By FRANK BAJAK
August 1, 2022
The bulletproof vehicles that Colombia’s government assigns to hundreds of high-risk individuals are supposed to make them safer. But when an investigative reporter discovered they all had GPS trackers, she only felt more vulnerable — and outraged.
No one had informed Claudia Julieta Duque — or apparently any of the 3,700-plus journalists, rights activists and labor and indigenous leaders who use the vehicles — that the devices were keeping constant tabs on their whereabouts. In Duque’s case, it happened as often as every 30 seconds. The system could also remotely cut off the SUV’s engine.
Colombia is among the world’s most dangerous countries for human rights defenders — with more than 500 killed since 2016. It is also a country where right-wing extremists have a track record of infiltrating national security bodies. For Duque, the GPS revelation was chilling: Movements of people already at risk of political assassination were being tracked with technology that bad actors could weaponize against them.
“It’s something super invasive,” said Duque, who has been a persistent target of rogue security agents. “And the state doesn’t seem to care.”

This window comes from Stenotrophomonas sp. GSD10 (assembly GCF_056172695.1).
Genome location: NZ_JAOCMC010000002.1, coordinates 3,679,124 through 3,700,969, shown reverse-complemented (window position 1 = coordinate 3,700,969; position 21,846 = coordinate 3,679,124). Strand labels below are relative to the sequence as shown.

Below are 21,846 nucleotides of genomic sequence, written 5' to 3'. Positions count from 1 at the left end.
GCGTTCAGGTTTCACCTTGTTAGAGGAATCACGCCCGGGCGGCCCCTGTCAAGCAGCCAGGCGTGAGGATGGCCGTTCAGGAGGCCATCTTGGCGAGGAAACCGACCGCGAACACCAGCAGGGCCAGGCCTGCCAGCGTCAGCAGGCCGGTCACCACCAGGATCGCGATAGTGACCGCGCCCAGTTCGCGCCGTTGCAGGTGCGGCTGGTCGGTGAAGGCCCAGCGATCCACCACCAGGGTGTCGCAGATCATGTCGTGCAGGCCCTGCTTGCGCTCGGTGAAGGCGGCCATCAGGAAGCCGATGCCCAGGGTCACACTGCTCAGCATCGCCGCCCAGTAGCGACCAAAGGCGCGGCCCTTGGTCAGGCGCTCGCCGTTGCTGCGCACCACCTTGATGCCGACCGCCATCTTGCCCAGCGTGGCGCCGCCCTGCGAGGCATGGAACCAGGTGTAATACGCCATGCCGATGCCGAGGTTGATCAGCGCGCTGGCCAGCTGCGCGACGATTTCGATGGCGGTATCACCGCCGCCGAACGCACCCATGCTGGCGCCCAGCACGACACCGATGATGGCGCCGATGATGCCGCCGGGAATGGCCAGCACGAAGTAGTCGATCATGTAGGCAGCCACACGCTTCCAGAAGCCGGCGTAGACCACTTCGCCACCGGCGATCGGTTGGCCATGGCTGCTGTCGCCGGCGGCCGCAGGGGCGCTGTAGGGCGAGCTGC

The government agency responsible has said the trackers were installed to help prevent theft, to track the bodyguards who often drive the vehicles and to help respond to dangerous situations.
For a decade, Colombia had been installing trackers in the armored vehicles of at-risk individuals as well as VIPs, including presidents, government ministers and senators. The agency’s director made that disclosure after Duque learned last year through a public records request that the system was recording her SUV’s location an average of five times an hour.
The director dismissed privacy concerns and called the practice “fundamental” to guaranteeing security.
Considering the tracker a danger to her and her sources, Duque pressed for details on its exact features. But the National Protection Unit, known as UNP in Spanish, offered little. She then demanded the agency remove the device. It refused. So in February, Duque returned the vehicle, left the country and filed a legal challenge.
Now back in Bogotá, she is hoping for satisfaction when Gustavo Petro, Colombia’s first leftist president, takes office Aug. 7.